REVIEW: Fedora 11 provides a sneak peak at what's coming in the more staid and stable Red Hat Enterprise Linux. During tests, eWEEK Labs found that the biggest improvements in Fedora 11 come in the area of virtualization, although Fedora still lags systems from VMware in functionality and polish. Fedora will also serve well in desktop roles, but will need more care and feeding than other desktop Linux distros.
The most recent version of Fedora, Red Hat's cutting-edge Linux
distribution, provides users of Red Hat's more staid and stable Red Hat
Enterprise Linux an early look at what's to come in their operating
system of choice.
In addition to serving as sort of a Linux technology preview, Fedora
11 can itself serve in a full gamut of Linux roles--as long as
Fedora-embracing users are prepared for the upgrade and bug mitigation
that can accompany the use of such a fast-paced distribution.
Organizations in search of a freely available Linux server for
production roles would do best to steer toward CentOS, which tracks
RHEL and benefits from the bug-squashing efforts of the Fedora vanguard.
Labs Gallery: Fedora 11 Shows Significant Virtualization Gains. Check It Out.
In my tests of Fedora 11, the biggest improvements were in the area
of virtualization, with the Red Hat-led toolset around creating,
accessing and managing virtual machines across multiple hosts
continuing to mature.
As a virtualization server, Fedora still lags behind proprietary
options such as those from VMware in functionality and polish. However,
the fast clip at which Fedora's tools are progressing bodes well for
the next major RHEL version.
Fedora 11 can also serve well in desktop roles, as it includes the
latest and greatest of desktop-oriented open-source software, including
Version 2.26.1 of the GNOME desktop environment, Version 3.1 of the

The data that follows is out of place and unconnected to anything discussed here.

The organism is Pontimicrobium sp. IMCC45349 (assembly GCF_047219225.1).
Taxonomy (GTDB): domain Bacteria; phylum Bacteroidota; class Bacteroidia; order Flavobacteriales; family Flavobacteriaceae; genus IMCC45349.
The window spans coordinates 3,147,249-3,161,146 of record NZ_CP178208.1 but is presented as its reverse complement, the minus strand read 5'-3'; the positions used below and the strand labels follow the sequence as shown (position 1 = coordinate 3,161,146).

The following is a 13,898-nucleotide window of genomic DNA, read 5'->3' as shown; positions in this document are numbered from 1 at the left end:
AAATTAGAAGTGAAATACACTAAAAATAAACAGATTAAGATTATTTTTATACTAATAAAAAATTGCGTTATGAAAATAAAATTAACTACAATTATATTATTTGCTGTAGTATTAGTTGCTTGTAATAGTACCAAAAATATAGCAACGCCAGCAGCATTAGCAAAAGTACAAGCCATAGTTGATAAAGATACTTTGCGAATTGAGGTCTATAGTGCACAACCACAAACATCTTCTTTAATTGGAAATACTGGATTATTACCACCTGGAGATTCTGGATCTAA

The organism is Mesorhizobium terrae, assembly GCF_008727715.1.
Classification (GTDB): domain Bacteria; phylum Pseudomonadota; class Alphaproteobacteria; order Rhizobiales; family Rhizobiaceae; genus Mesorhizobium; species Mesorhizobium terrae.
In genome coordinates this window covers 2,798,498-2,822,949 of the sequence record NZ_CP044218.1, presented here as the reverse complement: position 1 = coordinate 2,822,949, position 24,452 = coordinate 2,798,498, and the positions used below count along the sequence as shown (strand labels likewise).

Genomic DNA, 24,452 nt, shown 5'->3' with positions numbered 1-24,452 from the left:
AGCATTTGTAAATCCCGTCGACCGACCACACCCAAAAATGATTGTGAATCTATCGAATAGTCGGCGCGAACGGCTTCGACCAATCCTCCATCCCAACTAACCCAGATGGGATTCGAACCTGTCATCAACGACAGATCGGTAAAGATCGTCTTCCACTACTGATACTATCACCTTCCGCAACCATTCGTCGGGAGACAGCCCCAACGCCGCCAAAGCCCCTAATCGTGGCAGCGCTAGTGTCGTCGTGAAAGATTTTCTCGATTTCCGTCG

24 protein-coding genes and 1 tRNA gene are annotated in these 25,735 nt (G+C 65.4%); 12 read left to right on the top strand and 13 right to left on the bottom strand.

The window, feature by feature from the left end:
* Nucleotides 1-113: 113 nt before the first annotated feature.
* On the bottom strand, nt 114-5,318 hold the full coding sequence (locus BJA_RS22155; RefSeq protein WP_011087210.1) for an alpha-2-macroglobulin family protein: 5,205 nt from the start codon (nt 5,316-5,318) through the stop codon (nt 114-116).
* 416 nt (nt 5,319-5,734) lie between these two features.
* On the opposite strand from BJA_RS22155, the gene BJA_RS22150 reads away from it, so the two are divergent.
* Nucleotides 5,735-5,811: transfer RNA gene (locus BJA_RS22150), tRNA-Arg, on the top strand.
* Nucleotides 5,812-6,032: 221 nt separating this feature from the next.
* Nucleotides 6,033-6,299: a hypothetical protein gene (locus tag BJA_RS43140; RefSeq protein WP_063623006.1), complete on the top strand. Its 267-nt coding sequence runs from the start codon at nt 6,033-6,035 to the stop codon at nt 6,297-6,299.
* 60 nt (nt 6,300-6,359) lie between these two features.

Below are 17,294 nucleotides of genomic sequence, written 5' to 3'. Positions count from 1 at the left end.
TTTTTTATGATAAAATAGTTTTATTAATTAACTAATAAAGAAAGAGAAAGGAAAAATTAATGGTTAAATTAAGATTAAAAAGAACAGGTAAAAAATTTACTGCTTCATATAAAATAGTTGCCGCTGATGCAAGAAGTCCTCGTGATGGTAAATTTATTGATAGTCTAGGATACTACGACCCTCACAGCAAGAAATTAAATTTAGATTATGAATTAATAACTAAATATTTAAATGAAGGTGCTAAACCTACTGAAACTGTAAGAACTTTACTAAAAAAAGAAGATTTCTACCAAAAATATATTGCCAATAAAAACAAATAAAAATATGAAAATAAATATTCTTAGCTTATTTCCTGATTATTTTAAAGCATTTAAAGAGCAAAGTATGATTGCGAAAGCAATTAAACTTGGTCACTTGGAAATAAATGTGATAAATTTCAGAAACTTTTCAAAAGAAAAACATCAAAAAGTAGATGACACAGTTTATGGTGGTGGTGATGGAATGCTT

OpenOffice.org productivity suite and Version 3.5 Beta 4 of the Firefox
Again, though, Fedora 11 will fit best on the desktops of users who
are prepared to give it a bit more love and attention than might be
required with other Linux options. In particular, I found that the
catalog of ready-to-install applications available for Fedora 11
doesn't match what's available to Ubuntu or OpenSUSE users.
The distribution is likely best suited for development-savvy desktop
users who can take advantage of the various up-to-date integrated
development environments and complementary tools that ship with the
system. Fedora 11 comes with NetBeans 6.5 and Eclipse 3.4.2 (both of
which depend on Sun's open-sourced Java OpenJDK project), as well as
Version 2.0 of the MonoDevelop C# IDE and Version 4.3.3 of the Eric
Fedora 11 is available for free download from
http://fedoraproject.org/get-fedora, with separate versions that
support the x86, x86-64 and PowerPC platforms. I tested the x86 version
of Fedora 11 on a Lenovo ThinkPad T60 and on virtual machines running
under Fedora 11's implementation of the Linux KVM (Kernel Virtual
The x86 and x86-64 versions are available as DVD or CD images that
comprise the entire distributions, as well as in Live CD images that
may be used to try out Fedora without modifying your hard drive.
Fedora's default desktop environment is GNOME, but there are
"respin" versions of Fedora based on the KDE desktop, among other
custom versions centered on hardware design, scientific computing,
games and other software themes.
Fedora 11 also includes a feature called Presto, which enables the
system to consume software updates by fetching delta packages
containing only changed bits. Novell's SUSE Linux distributions have
offered this feature, which can speed update operations significantly,
for some time now, and I was pleased to see Fedora adopt it.